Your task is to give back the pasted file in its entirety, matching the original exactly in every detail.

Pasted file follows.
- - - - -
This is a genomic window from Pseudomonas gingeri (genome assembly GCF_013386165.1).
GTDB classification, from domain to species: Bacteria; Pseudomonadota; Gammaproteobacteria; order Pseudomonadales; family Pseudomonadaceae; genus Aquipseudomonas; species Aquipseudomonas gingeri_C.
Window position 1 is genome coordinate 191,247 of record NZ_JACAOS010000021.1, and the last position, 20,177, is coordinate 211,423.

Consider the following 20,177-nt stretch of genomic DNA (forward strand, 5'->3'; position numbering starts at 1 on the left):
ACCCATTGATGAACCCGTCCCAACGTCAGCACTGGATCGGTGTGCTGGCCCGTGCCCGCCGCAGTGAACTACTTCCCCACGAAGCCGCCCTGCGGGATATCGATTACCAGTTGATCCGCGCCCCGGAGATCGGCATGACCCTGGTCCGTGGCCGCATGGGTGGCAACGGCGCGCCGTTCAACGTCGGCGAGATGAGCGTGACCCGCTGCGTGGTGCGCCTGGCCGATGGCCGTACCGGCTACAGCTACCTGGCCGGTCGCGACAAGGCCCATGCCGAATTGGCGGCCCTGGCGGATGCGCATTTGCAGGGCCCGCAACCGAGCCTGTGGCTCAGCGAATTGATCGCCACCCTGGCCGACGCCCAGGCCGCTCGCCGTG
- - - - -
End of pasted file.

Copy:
This is a genomic window from Pseudomonas gingeri (genome assembly GCF_013386165.1).
GTDB classification, from domain to species: Bacteria; Pseudomonadota; Gammaproteobacteria; order Pseudomonadales; family Pseudomonadaceae; genus Aquipseudomonas; species Aquipseudomonas gingeri_C.
Window position 1 is genome coordinate 191,247 of record NZ_JACAOS010000021.1, and the last position, 20,177, is coordinate 211,423.

Consider the following 20,177-nt stretch of genomic DNA (forward strand, 5'->3'; position numbering starts at 1 on the left):
ACCCATTGATGAACCCGTCCCAACGTCAGCACTGGATCGGTGTGCTGGCCCGTGCCCGCCGCAGTGAACTACTTCCCCACGAAGCCGCCCTGCGGGATATCGATTACCAGTTGATCCGCGCCCCGGAGATCGGCATGACCCTGGTCCGTGGCCGCATGGGTGGCAACGGCGCGCCGTTCAACGTCGGCGAGATGAGCGTGACCCGCTGCGTGGTGCGCCTGGCCGATGGCCGTACCGGCTACAGCTACCTGGCCGGTCGCGACAAGGCCCATGCCGAATTGGCGGCCCTGGCGGATGCGCATTTGCAGGGCCCGCAACCGAGCCTGTGGCTCAGCGAATTGATCGCCACCCTGGCCGACGCCCAGGCCGCTCGCCGTG